Pedro Silva Moreira, MSc, PhD; Julian Macoveanu, MSc, PhD; Paulo Marques, MEng, PhD; Ana Coelho, MEng; Ricardo Magalhães, MEng, PhD; Hartwig R. Siebner, MD, DMSc; José Miguel Soares, MEng, PhD; Nuno Sousa, MD, PhD; Pedro Morgado, MD, PhD
Background: Patients with obsessive–compulsive disorder (OCD) employ ritualistic behaviours to reduce or even neutralize the anxiety provoked by their obsessions. The presence of excessive rumination and indecision has motivated the view of OCD as a disorder of decision-making. Most studies have focused on the “cold,” cognitive aspects of decision-making. This study expands current understanding of OCD by characterizing the abnormalities associated with affective, or “hot” decision-making.
Methods: We performed a functional MRI study in a sample of 34 patients with OCD and 33 sex- and age-matched healthy controls, during which participants made 2-choice gambles taking varying levels of risk.
Results: During risky decisions, patients showed significantly reduced task-related activation in the posterior cingulum, lingual gyrus and anterior cingulate cortex. We identified significant group × risk interactions in the calcarine cortex, precuneus, amygdala and anterior cingulate cortex. During the outcome phase, patients with OCD showed stronger activation of the orbitofrontal cortex, anterior cingulate cortex and putamen in response to unexpected losses.
Limitations: The group of patients not receiving medication was very small (n = 5), which precluded us from assessing the effect of medication on risk-taking behaviour in these patients.
Conclusion: Obsessive–compulsive disorder is associated with abnormal brain activity patterns during risky decision-making in a set of brain regions that have been consistently implicated in the processing of reward prediction errors. Alterations in affective “hot” processes implicated in decision-making may contribute to increased indecisiveness and intolerance to uncertainty in patients with OCD.
Submitted Nov. 16, 2018; Revised Mar. 27, 2019; Accepted Apr. 29, 2019; Published online Sept. 11, 2019
Acknowledgements: The authors thank Edward Ganz, MD, for his assistance in reviewing the English language of the manuscript.
Affiliations: From the Life and Health Sciences Research Institute (ICVS), School of Medicine, University of Minho, Braga, Portugal (Moreira, Marques, Coelho, Magalhães, Soares, Sousa, Morgado); the ICVS/3Bs, PT Government Associate Laboratory, 4710-057 Braga/Guimarães, Portugal (Moreira, Marques, Coelho, Magalhães, Soares, Sousa, Morgado); the Clinical Academic Centre, Braga, 4710-057 Braga, Portugal (Moreira, Marques, Coelho, Magalhães, Soares, Sousa, Morgado); the Psychiatric Centre Copenhagen, Copenhagen University Hospital, Rigshospitalet, Blegdamsvej 9, DK-2100 Copenhagen, Denmark (Macoveanu); the Danish Research Centre for Magnetic Resonance, Centre for Functional and Diagnostic Imaging and Research, Copenhagen University Hospital Hvidovre, Kettegård Allé 30, 2650 Hvidovre, Denmark (Macoveanu, Siebner); the Department of Neurology, Copenhagen University Hospital Bispebjerg, Bispebjerg Bakke 23, 2400 København, Denmark (Siebner); and the Institute for Clinical Medicine, Faculty of Medical and Health Sciences, University of Copenhagen, Copenhagen, Denmark (Siebner).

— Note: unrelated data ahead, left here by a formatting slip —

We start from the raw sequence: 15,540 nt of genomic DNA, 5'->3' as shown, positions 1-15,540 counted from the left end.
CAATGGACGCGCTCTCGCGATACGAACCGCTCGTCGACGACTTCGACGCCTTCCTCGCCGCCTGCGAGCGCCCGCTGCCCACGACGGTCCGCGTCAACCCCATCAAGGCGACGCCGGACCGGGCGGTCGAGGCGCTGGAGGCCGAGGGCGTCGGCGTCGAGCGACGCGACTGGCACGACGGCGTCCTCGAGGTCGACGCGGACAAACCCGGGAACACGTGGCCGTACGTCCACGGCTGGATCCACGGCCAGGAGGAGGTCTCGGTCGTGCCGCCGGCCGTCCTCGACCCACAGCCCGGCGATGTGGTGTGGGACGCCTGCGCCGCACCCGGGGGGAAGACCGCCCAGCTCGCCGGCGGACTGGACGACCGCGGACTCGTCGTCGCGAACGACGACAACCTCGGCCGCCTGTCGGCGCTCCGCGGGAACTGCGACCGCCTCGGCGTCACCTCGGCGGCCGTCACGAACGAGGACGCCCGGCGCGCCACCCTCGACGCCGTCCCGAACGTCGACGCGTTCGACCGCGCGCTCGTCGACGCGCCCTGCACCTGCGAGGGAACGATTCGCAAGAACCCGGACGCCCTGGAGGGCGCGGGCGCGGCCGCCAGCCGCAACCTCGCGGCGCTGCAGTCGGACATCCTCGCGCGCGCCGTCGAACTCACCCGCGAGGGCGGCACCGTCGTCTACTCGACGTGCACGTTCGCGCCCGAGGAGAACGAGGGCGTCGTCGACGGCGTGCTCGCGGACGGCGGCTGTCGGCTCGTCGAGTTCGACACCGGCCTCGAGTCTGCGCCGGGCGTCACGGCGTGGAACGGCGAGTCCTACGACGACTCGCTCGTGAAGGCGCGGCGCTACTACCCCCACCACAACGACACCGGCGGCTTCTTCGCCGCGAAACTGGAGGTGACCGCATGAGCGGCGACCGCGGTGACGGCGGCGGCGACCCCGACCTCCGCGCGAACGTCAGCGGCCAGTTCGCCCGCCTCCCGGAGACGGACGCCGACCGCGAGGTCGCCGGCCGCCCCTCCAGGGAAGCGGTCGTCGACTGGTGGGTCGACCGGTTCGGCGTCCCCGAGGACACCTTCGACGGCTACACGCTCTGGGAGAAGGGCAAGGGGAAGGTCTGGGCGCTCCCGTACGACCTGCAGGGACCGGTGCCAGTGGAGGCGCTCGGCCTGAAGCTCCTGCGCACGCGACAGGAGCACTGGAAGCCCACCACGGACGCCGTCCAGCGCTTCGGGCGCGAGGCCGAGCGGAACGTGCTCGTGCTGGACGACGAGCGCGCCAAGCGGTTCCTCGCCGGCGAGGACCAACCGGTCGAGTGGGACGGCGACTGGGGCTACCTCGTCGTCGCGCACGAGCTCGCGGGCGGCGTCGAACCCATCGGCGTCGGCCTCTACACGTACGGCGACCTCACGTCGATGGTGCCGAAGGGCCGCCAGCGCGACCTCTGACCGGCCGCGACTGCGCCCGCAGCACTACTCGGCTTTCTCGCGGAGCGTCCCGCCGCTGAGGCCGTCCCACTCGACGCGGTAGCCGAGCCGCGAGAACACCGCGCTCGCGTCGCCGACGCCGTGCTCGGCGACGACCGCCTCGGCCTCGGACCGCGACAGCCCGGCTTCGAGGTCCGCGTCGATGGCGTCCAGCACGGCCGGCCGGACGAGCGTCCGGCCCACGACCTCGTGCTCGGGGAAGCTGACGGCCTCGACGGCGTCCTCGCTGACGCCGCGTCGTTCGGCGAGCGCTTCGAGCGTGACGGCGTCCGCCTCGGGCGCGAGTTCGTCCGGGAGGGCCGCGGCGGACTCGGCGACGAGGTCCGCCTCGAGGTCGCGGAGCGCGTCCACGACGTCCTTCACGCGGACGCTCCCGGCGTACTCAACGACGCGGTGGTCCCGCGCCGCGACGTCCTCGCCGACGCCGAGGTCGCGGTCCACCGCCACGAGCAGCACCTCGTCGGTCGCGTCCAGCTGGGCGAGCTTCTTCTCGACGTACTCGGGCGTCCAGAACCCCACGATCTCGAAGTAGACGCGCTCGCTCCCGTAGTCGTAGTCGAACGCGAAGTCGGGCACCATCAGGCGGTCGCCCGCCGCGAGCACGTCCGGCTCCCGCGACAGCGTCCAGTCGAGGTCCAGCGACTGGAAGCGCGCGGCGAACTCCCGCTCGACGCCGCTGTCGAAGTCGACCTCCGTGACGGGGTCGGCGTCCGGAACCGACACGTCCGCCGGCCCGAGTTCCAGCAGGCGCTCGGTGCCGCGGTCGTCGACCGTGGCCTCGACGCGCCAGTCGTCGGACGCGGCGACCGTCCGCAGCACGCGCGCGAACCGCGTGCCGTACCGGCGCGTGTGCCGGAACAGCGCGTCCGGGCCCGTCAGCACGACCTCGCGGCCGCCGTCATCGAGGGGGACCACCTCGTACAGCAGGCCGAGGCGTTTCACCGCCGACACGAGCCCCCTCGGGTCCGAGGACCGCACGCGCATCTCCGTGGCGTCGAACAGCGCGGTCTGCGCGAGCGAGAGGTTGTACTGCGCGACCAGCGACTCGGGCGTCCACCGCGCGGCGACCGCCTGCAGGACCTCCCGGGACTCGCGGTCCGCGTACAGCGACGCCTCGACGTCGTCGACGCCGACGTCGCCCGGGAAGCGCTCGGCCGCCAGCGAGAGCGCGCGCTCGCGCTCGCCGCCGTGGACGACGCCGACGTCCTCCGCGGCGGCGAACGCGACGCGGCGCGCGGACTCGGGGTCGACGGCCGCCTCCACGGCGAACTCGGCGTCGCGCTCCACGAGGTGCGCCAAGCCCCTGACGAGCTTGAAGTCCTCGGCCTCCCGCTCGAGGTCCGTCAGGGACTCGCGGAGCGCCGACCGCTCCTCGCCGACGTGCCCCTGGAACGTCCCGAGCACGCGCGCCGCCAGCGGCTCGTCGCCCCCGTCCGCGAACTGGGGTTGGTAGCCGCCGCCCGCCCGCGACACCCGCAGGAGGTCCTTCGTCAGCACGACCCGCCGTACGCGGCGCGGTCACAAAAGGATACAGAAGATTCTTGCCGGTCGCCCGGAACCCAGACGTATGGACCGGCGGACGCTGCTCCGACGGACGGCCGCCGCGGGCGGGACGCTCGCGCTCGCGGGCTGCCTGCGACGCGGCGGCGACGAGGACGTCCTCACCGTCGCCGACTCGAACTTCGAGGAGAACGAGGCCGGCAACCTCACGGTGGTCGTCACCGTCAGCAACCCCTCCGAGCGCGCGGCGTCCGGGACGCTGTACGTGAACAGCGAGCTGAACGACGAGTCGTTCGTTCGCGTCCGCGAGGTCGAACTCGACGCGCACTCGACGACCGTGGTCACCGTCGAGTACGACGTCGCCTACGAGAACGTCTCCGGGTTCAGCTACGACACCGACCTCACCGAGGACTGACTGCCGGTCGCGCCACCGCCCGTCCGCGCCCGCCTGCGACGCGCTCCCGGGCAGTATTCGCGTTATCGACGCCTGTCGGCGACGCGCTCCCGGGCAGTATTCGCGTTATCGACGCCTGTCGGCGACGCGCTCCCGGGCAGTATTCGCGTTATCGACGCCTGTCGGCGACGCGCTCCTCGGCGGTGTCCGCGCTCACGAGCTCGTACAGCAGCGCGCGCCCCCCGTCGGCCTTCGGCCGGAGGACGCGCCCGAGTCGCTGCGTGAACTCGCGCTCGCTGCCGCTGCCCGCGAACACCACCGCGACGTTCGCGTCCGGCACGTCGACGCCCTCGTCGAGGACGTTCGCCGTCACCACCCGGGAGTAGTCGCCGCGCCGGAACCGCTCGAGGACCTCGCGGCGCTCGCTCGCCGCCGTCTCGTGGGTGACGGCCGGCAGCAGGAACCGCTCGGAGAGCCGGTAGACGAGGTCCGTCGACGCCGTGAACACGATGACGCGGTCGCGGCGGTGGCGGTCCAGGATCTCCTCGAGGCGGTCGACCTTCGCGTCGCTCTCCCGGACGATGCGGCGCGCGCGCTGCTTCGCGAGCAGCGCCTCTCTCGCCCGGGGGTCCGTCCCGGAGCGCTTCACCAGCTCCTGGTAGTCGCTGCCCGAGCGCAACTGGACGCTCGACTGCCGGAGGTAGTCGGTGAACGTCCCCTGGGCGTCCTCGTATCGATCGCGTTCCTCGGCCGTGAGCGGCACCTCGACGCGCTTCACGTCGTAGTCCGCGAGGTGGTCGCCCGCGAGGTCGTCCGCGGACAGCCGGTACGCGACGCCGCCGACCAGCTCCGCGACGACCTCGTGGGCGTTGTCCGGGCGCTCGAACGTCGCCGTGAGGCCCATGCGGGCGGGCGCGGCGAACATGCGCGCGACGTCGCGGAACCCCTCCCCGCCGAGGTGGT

Funding: P. Moreira and R. Magalhães are supported by FCT fellowship grants (PhD-iHES program) with the references PDE/BDE/113601/2015 and PDE/BDE/113604/2015, respectively. P. Marques was funded by the Fundação Calouste Gulbenkian (Contract grant number P-139977, project “Better mental health during aging based on temporal prediction of individual brain aging trajectories [TEMPO]”). A. Coelho is supported by a scholarship from the project NORTE-08-5639-FSE-000041 (Norte Portugal Regional Operational Programme, NORTE 2020; UMINHO/BD/51/2017). The present work was supported by SwitchBox-FP7-HEALTH-2010 grant 259772-2 and cofinanced by the Portuguese North Regional Operational Program (ON.2 – O Novo Norte) under the National Strategic Reference Framework (QREN), through the European Regional Development Fund (FEDER). H. Siebner holds a 5-year professorship in precision medicine at the Faculty of Health Sciences and Medicine, University of Copenhagen, which is sponsored by the Lundbeck Foundation (grant no. R186-2015-2138).
Competing interests: H. Siebner has received honoraria as a speaker from Sanofi Genzyme and Novartis, as a consultant from Sanofi Genzyme, and as a senior editor (NeuroImage) from Elsevier. He has received royalties as a book editor from Springer. P. Moreira, J. Macoveanu, P. Marques, A. Coelho, R. Magalhães, J. Soares, N. Sousa and P. Morgado declare no competing interests.
Contributors: J. Macoveanu, H. Siebner, J. Soares, N. Sousa and P. Morgado designed the study. P. Moreira, P. Marques, R. Magalhães and J. Soares acquired the data, which P. Moreira, P. Marques, A. Coelho, H. Siebner, N. Sousa and P. Morgado analyzed. P. Moreira, P. Marques and A. Coelho wrote the article, which all authors reviewed. All authors approved the final version to be published and can certify that no other individuals not listed as authors have made substantial contributions to the paper.
Correspondence to: P.S. Moreira, Life and Health Sciences Research Institute (ICVS), School of Medicine, University of Minho, Campus Gualtar, 4710-057 Braga, Portugal; email@example.com